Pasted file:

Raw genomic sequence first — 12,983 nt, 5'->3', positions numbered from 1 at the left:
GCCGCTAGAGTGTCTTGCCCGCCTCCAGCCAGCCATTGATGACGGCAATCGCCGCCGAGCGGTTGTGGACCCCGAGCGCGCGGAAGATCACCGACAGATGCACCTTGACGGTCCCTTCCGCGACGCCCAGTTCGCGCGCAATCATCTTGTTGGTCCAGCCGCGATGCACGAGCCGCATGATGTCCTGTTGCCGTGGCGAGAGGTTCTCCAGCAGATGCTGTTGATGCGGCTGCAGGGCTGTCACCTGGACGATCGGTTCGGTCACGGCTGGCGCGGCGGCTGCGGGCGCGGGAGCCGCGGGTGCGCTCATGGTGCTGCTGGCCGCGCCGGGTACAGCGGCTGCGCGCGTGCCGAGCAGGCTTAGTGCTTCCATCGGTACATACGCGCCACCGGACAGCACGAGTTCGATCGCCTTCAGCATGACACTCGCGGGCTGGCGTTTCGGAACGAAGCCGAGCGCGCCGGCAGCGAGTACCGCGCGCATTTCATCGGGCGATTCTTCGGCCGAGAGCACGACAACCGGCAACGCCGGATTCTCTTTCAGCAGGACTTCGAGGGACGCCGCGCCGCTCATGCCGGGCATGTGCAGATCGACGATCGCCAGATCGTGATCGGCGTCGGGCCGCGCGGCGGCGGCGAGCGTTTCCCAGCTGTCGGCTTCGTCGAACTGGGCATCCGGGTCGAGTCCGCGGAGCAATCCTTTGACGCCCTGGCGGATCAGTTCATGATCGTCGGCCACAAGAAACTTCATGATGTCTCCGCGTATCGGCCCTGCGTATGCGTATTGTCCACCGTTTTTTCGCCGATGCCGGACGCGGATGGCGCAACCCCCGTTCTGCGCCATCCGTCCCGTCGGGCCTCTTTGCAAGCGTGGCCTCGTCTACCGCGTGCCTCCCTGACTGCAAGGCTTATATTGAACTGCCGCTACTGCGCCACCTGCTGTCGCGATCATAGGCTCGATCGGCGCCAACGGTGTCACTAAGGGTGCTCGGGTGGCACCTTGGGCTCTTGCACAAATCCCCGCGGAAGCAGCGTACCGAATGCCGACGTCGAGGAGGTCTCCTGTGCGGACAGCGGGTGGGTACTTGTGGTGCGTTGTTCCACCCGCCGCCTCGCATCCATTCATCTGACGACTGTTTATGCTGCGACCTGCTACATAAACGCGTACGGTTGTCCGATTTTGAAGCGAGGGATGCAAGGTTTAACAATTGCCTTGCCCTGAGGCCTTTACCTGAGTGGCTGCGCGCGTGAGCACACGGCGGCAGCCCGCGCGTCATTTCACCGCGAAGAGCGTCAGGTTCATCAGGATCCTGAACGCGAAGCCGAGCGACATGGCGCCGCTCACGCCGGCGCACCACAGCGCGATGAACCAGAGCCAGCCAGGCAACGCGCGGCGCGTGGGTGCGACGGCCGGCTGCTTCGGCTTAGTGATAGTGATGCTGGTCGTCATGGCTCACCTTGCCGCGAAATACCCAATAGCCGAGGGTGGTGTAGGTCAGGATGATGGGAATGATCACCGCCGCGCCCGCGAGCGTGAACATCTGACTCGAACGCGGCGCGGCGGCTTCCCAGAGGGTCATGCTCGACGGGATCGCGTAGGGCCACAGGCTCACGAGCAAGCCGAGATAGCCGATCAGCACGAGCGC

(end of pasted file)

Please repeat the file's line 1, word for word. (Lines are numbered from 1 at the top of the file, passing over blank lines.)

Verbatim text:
Raw genomic sequence first — 12,983 nt, 5'->3', positions numbered from 1 at the left: